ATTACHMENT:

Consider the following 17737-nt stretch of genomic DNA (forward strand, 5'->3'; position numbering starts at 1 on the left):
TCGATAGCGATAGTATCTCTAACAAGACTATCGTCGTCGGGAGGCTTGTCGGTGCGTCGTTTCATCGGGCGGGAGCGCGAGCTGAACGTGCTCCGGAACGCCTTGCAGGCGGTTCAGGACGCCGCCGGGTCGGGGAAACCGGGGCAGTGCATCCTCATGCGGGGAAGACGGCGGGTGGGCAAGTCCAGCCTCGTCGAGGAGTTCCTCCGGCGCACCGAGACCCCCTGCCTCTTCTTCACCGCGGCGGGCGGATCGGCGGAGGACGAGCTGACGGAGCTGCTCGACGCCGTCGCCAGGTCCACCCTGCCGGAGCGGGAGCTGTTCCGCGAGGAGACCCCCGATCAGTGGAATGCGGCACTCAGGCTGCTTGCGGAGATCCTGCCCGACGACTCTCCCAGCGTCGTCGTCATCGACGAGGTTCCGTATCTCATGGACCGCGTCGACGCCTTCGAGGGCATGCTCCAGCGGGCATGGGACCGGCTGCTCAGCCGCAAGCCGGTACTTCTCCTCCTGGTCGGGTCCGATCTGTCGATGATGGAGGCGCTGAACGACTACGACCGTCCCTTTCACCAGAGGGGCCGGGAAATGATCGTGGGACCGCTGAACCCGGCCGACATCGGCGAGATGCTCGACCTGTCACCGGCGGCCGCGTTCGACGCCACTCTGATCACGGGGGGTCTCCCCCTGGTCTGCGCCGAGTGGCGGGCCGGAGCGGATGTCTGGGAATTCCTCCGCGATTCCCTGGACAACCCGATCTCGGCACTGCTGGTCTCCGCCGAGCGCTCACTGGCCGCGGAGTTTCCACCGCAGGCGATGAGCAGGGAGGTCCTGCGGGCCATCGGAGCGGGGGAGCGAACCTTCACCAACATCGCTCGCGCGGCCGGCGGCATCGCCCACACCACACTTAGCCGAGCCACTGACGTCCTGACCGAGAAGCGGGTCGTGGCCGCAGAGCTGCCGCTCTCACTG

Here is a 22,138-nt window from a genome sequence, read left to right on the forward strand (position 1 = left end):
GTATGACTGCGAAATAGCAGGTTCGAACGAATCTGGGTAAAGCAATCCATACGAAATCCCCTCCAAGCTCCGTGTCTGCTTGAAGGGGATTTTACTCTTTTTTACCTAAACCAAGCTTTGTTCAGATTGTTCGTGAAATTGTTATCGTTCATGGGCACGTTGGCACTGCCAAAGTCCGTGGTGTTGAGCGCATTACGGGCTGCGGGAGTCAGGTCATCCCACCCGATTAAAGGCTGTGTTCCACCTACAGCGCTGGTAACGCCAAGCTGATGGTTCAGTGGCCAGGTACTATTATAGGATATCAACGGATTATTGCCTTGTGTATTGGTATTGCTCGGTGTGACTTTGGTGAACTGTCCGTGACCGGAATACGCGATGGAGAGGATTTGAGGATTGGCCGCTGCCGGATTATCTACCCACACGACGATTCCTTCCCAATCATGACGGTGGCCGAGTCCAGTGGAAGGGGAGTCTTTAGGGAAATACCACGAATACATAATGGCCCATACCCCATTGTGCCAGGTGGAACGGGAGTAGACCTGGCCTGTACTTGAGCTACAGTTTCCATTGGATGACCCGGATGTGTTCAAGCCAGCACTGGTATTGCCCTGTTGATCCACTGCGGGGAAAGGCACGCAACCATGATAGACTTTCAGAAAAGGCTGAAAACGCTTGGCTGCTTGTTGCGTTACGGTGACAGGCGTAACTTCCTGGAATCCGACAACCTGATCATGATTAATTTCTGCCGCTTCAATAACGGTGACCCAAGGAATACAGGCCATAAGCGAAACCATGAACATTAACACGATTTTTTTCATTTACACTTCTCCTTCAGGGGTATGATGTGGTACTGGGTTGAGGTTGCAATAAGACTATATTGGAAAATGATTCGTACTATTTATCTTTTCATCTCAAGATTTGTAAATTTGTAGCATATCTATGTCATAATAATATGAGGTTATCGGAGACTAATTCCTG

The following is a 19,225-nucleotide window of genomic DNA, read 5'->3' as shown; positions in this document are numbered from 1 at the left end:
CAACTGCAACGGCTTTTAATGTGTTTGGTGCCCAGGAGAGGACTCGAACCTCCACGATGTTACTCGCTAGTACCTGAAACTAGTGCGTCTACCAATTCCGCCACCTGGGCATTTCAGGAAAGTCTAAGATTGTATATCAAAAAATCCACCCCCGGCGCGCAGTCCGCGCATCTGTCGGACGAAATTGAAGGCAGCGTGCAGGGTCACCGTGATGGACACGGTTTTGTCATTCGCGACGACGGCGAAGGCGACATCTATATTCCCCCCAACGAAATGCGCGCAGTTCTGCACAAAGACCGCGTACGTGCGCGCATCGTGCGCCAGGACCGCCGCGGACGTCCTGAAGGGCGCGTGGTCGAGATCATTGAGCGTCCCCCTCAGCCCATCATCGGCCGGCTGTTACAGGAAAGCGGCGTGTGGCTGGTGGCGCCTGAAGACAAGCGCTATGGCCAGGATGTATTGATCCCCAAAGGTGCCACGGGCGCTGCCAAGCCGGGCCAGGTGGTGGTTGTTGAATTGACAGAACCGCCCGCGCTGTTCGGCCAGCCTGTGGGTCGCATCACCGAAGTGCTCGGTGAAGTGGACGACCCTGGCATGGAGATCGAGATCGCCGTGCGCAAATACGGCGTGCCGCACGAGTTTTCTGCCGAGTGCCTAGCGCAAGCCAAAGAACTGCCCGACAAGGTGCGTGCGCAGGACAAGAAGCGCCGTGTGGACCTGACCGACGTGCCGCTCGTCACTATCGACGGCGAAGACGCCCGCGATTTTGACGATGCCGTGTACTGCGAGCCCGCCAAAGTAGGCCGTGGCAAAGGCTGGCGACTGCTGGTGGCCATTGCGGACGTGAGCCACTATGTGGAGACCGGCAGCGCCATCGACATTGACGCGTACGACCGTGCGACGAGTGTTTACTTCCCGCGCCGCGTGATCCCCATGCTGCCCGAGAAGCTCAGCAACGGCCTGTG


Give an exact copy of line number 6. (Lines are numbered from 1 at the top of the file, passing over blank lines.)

CAACTGCAACGGCTTTTAATGTGTTTGGTGCCCAGGAGAGGACTCGAACCTCCACGATGTTACTCGCTAGTACCTGAAACTAGTGCGTCTACCAATTCCGCCACCTGGGCATTTCAGGAAAGTCTAAGATTGTATATCAAAAAATCCACCCCCGGCGCGCAGTCCGCGCATCTGTCGGACGAAATTGAAGGCAGCGTGCAGGGTCACCGTGATGGACACGGTTTTGTCATTCGCGACGACGGCGAAGGCGACATCTATATTCCCCCCAACGAAATGCGCGCAGTTCTGCACAAAGACCGCGTACGTGCGCGCATCGTGCGCCAGGACCGCCGCGGACGTCCTGAAGGGCGCGTGGTCGAGATCATTGAGCGTCCCCCTCAGCCCATCATCGGCCGGCTGTTACAGGAAAGCGGCGTGTGGCTGGTGGCGCCTGAAGACAAGCGCTATGGCCAGGATGTATTGATCCCCAAAGGTGCCACGGGCGCTGCCAAGCCGGGCCAGGTGGTGGTTGTTGAATTGACAGAACCGCCCGCGCTGTTCGGCCAGCCTGTGGGTCGCATCACCGAAGTGCTCGGTGAAGTGGACGACCCTGGCATGGAGATCGAGATCGCCGTGCGCAAATACGGCGTGCCGCACGAGTTTTCTGCCGAGTGCCTAGCGCAAGCCAAAGAACTGCCCGACAAGGTGCGTGCGCAGGACAAGAAGCGCCGTGTGGACCTGACCGACGTGCCGCTCGTCACTATCGACGGCGAAGACGCCCGCGATTTTGACGATGCCGTGTACTGCGAGCCCGCCAAAGTAGGCCGTGGCAAAGGCTGGCGACTGCTGGTGGCCATTGCGGACGTGAGCCACTATGTGGAGACCGGCAGCGCCATCGACATTGACGCGTACGACCGTGCGACGAGTGTTTACTTCCCGCGCCGCGTGATCCCCATGCTGCCCGAGAAGCTCAGCAACGGCCTGTG